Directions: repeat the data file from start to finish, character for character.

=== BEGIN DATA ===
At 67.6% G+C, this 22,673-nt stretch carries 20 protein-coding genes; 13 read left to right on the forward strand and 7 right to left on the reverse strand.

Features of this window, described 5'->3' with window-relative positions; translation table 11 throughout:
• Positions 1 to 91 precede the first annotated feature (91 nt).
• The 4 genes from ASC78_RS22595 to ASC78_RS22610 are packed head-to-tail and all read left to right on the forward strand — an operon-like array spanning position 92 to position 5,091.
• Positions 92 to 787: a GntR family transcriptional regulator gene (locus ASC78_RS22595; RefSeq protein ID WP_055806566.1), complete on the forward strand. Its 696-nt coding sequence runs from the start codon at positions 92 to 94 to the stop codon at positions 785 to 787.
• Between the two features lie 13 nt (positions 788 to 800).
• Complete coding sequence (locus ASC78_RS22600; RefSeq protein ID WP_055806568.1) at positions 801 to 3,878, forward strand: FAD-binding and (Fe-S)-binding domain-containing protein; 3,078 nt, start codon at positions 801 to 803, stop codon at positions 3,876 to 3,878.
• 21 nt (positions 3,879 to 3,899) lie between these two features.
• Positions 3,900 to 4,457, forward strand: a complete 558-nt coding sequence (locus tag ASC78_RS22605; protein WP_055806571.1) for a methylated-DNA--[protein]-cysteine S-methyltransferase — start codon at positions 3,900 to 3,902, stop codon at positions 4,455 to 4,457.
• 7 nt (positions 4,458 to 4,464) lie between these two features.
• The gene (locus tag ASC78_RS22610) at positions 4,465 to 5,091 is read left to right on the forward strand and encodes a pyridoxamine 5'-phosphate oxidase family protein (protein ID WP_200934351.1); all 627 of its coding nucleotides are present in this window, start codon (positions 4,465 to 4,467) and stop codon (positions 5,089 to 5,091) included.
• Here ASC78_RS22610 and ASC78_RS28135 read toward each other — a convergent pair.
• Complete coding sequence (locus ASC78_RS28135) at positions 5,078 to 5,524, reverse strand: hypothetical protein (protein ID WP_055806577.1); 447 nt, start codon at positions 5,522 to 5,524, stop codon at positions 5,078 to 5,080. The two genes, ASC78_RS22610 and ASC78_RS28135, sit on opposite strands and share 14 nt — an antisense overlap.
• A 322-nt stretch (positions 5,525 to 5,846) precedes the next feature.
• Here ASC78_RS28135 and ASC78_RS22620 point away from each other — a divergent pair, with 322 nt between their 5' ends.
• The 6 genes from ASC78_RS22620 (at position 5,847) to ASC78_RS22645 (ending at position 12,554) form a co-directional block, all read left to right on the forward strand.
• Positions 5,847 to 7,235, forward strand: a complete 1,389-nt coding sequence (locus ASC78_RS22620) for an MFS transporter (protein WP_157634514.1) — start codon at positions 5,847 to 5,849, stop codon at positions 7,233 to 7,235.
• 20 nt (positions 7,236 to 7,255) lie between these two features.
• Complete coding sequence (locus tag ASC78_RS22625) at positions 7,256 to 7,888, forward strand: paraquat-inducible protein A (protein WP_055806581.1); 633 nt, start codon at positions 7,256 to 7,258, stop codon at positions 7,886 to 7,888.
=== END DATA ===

At 67.6% G+C, this 22,673-nt stretch carries 20 protein-coding genes; 13 read left to right on the forward strand and 7 right to left on the reverse strand.

Features of this window, described 5'->3' with window-relative positions; translation table 11 throughout:
• Positions 1 to 91 precede the first annotated feature (91 nt).
• The 4 genes from ASC78_RS22595 to ASC78_RS22610 are packed head-to-tail and all read left to right on the forward strand — an operon-like array spanning position 92 to position 5,091.
• Positions 92 to 787: a GntR family transcriptional regulator gene (locus ASC78_RS22595; RefSeq protein ID WP_055806566.1), complete on the forward strand. Its 696-nt coding sequence runs from the start codon at positions 92 to 94 to the stop codon at positions 785 to 787.
• Between the two features lie 13 nt (positions 788 to 800).
• Complete coding sequence (locus ASC78_RS22600; RefSeq protein ID WP_055806568.1) at positions 801 to 3,878, forward strand: FAD-binding and (Fe-S)-binding domain-containing protein; 3,078 nt, start codon at positions 801 to 803, stop codon at positions 3,876 to 3,878.
• 21 nt (positions 3,879 to 3,899) lie between these two features.
• Positions 3,900 to 4,457, forward strand: a complete 558-nt coding sequence (locus tag ASC78_RS22605; protein WP_055806571.1) for a methylated-DNA--[protein]-cysteine S-methyltransferase — start codon at positions 3,900 to 3,902, stop codon at positions 4,455 to 4,457.
• 7 nt (positions 4,458 to 4,464) lie between these two features.
• The gene (locus tag ASC78_RS22610) at positions 4,465 to 5,091 is read left to right on the forward strand and encodes a pyridoxamine 5'-phosphate oxidase family protein (protein ID WP_200934351.1); all 627 of its coding nucleotides are present in this window, start codon (positions 4,465 to 4,467) and stop codon (positions 5,089 to 5,091) included.
• Here ASC78_RS22610 and ASC78_RS28135 read toward each other — a convergent pair.
• Complete coding sequence (locus ASC78_RS28135) at positions 5,078 to 5,524, reverse strand: hypothetical protein (protein ID WP_055806577.1); 447 nt, start codon at positions 5,522 to 5,524, stop codon at positions 5,078 to 5,080. The two genes, ASC78_RS22610 and ASC78_RS28135, sit on opposite strands and share 14 nt — an antisense overlap.
• A 322-nt stretch (positions 5,525 to 5,846) precedes the next feature.
• Here ASC78_RS28135 and ASC78_RS22620 point away from each other — a divergent pair, with 322 nt between their 5' ends.
• The 6 genes from ASC78_RS22620 (at position 5,847) to ASC78_RS22645 (ending at position 12,554) form a co-directional block, all read left to right on the forward strand.
• Positions 5,847 to 7,235, forward strand: a complete 1,389-nt coding sequence (locus ASC78_RS22620) for an MFS transporter (protein WP_157634514.1) — start codon at positions 5,847 to 5,849, stop codon at positions 7,233 to 7,235.
• 20 nt (positions 7,236 to 7,255) lie between these two features.
• Complete coding sequence (locus tag ASC78_RS22625) at positions 7,256 to 7,888, forward strand: paraquat-inducible protein A (protein WP_055806581.1); 633 nt, start codon at positions 7,256 to 7,258, stop codon at positions 7,886 to 7,888.